Don’t get caught up in the must-do-everything-big syndrome. Some of the most effective and impactful moments I’ve experienced, in churches, were when things were kept simple and everything focused on feeling God come into the house. You can plan, organize, practice and implement everything, but when God comes into the house, He takes over.
Keep your heart open to hear His voice and His direction. There will be ministry times when God’s presence has blessed the congregation in a way that is mind-blowing and you just sit there, in tears, feeling His hand heal people in the congregation. That’s when you follow His lead and everything else goes out the window. You change songs, you stop, you listen, you feel and you are blessed.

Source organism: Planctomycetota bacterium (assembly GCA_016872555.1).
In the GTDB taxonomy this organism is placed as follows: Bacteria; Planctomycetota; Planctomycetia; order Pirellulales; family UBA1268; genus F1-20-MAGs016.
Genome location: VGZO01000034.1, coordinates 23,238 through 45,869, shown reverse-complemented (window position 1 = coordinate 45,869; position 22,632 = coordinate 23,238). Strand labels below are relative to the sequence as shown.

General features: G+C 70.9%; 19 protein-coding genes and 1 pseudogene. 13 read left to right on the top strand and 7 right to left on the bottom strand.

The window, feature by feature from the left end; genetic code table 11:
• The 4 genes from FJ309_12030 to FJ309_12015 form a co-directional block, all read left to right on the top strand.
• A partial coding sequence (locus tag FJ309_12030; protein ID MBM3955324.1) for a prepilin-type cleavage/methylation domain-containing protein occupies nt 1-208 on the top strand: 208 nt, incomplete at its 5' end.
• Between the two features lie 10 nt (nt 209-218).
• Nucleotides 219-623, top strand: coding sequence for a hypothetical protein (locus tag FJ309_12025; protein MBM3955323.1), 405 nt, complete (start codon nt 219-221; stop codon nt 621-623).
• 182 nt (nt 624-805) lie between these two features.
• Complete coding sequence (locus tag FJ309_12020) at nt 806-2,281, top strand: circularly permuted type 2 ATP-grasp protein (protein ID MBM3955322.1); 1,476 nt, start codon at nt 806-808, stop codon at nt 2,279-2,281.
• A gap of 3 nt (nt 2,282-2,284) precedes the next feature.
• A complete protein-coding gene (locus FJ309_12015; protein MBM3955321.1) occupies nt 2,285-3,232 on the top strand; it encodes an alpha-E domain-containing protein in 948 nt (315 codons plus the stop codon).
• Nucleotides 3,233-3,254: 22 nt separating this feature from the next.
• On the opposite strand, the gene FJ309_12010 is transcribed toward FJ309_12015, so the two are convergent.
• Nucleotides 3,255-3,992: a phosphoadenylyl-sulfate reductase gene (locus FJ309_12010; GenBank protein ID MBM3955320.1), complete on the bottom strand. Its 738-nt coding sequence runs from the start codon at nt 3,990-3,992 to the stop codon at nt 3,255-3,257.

Next up, tackling the monster in the closet; Practicing.
Pawel saysApril 23, 2014 at 4:16 pm
Paradoxically with expansion of new technologies it is getting more and more difficult to make technical side of church service invisible. The more technology, screens, projectors, smoke machines etc is employed the more it makes a barrier for me personally. A lot of tips here show how to manipulate the audience, make them feel and respond in appropriate way, but that is not transparent worship, it’s manipulation. All of this may make church attractive, but even Christ’s message wasn’t attractive: “And he said to all, “If anyone would come after me, let him deny himself and take up his cross daily and follow me.” (Lk 9.23). I’m afraid, more and more churches are going the wrong direction, but that’s theological not technical question…